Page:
- Juggling with media
- The consequences of media multitasking for adolescent development
- Award date
- 22 February 2018
- Number of pages
- Document type
- PhD thesis
- Faculty of Social and Behavioural Sciences (FMG)
- Amsterdam School of Communication Research (ASCoR)
More than ever, adolescents juggle with media. They use multiple media simultaneously, for example, they send text messages to their friends while watching a movie. In addition, they use media during academic and social activities, such as watching YouTube videos while doing homework. Although this rise in media multitasking among adolescents is almost inevitable, researchers have expressed concerns that media multitasking may be harmful for several aspects of adolescent development, such as attention, academic achievement, socioemotional functioning, and sleep. Despite these concerns, empirical evidence regarding potential negative consequences of media multitasking on adolescent development was limited. All chapters of this dissertation show that media multitasking and adolescent development are cross-sectionally related. However, findings on the actual impact of media multitasking on adolescent development are more nuanced. This dissertation has solely yielded small longitudinal relationships between media multitasking and some aspects of adolescent development. Although the conclusion might be that media multitasking is less problematic for adolescent development than often assumed, the findings do emphasize that there is still reason for caution regarding specific developmental domains, such as attention and sleep. Considering that media and communication devices will become increasingly integrated into adolescents’ lives, it is expected that media multitasking will continue to rise among adolescents. Therefore, the question on how adolescents should deal with the omnipresence of media and communication devices becomes even more important in the upcoming years.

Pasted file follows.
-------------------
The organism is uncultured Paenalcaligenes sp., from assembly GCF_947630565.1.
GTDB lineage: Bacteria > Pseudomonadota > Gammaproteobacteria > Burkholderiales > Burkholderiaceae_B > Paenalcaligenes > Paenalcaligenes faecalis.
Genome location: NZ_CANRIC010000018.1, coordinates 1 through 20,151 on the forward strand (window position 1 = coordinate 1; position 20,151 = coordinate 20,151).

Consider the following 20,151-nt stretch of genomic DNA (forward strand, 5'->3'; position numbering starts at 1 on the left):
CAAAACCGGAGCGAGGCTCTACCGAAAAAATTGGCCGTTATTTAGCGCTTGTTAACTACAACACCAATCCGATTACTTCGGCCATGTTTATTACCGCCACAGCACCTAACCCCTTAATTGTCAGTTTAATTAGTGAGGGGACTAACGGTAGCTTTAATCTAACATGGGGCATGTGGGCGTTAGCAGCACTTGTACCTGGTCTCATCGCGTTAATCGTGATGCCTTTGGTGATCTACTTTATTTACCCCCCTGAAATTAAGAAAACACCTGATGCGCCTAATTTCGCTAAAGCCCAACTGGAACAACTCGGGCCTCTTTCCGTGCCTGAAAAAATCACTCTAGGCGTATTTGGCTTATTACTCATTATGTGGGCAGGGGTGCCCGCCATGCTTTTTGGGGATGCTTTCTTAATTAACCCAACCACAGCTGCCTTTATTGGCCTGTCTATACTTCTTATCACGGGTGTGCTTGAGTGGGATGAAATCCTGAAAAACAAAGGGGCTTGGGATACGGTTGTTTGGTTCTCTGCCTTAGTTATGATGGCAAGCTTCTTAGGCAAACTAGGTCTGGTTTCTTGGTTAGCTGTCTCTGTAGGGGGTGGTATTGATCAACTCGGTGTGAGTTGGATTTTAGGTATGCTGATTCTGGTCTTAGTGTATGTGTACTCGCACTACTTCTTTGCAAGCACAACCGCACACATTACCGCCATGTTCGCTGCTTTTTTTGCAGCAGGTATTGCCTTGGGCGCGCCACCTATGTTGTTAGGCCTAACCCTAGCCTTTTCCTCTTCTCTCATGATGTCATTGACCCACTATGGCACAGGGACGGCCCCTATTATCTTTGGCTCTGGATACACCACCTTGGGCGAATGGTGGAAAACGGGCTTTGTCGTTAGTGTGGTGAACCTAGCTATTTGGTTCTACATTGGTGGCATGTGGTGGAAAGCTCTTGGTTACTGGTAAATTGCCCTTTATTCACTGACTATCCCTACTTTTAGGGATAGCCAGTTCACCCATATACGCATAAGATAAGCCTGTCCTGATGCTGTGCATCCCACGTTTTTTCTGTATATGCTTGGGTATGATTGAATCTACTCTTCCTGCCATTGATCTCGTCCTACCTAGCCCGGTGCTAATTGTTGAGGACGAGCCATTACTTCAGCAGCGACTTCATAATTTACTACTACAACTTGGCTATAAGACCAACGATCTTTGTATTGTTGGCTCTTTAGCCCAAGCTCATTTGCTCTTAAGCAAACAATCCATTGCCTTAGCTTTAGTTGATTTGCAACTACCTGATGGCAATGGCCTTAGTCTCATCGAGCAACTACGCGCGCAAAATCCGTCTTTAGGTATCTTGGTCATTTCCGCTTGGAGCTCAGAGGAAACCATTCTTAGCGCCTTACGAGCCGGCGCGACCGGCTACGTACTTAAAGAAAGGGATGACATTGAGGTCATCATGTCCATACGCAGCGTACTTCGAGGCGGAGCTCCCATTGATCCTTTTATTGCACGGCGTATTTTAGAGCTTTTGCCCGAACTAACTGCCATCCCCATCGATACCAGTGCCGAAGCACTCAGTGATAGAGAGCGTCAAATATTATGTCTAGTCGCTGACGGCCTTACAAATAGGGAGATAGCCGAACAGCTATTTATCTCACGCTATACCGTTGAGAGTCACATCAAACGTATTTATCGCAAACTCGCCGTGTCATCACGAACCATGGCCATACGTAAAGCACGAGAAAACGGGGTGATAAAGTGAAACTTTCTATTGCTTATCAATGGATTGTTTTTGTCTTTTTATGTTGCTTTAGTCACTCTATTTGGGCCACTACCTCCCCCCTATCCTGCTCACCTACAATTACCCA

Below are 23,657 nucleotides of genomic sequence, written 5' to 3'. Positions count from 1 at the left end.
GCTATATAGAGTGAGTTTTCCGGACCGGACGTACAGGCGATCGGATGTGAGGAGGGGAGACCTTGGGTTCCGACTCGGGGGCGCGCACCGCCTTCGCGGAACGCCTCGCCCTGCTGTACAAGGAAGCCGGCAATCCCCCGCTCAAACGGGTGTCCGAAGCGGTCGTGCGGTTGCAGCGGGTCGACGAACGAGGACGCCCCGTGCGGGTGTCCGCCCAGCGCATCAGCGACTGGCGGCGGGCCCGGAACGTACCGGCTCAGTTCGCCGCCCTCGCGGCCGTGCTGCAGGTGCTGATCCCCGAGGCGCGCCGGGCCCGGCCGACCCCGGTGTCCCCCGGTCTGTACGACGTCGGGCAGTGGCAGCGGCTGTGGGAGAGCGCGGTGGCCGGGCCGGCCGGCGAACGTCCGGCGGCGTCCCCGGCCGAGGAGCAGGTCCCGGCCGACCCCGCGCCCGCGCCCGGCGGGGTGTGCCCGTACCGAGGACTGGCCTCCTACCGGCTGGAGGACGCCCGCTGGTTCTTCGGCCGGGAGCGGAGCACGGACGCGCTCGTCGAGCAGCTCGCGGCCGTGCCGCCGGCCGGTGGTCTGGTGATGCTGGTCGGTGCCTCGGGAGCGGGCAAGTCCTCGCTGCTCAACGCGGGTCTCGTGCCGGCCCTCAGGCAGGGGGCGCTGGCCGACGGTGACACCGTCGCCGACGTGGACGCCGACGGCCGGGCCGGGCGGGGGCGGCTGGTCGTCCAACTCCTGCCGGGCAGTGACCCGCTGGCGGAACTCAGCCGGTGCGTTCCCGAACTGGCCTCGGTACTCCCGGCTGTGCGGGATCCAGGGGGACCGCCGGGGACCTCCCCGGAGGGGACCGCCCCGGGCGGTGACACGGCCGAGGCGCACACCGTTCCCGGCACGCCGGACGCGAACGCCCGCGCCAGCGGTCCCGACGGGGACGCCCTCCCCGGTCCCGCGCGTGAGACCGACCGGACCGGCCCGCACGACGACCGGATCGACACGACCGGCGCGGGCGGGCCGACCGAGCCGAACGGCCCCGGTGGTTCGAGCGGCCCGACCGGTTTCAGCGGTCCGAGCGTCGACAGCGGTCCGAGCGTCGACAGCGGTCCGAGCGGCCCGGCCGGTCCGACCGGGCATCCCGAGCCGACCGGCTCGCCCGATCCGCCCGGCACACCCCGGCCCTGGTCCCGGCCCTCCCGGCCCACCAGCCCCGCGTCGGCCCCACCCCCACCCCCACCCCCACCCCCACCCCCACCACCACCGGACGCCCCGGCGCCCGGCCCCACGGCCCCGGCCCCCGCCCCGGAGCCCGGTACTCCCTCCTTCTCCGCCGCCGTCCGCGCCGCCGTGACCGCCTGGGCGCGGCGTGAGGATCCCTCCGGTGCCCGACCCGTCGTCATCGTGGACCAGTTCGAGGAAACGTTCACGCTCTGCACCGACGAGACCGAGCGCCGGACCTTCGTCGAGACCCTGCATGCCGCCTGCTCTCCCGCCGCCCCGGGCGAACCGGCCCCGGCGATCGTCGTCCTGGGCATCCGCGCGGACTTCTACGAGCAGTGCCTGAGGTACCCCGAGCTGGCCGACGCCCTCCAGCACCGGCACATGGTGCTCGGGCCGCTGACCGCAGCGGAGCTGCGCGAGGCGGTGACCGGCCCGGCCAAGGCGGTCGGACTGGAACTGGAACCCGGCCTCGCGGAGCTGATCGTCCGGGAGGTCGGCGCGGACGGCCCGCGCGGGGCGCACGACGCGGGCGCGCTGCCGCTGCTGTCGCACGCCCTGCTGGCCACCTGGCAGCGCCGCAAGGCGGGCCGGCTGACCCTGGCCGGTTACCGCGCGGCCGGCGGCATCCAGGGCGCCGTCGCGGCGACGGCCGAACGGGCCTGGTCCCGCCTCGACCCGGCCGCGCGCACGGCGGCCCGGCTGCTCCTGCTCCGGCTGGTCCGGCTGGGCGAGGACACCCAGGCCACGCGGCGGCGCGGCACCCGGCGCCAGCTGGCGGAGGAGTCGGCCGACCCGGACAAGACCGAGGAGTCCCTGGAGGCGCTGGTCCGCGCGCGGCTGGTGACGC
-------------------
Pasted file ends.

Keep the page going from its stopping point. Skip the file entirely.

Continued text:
Thesis (complete) (Embargo up to and including 22 February 2020)
Chapter 2: Exploring the long-term relationships between academic-media multitasking and adolescents’ academic achievement (Embargo up to and including 22 February 2020)
Chapter 3: Technological interferences during offline conversations among adolescents and its relationship with their emotional problems (Embargo up to and including 22 February 2020)
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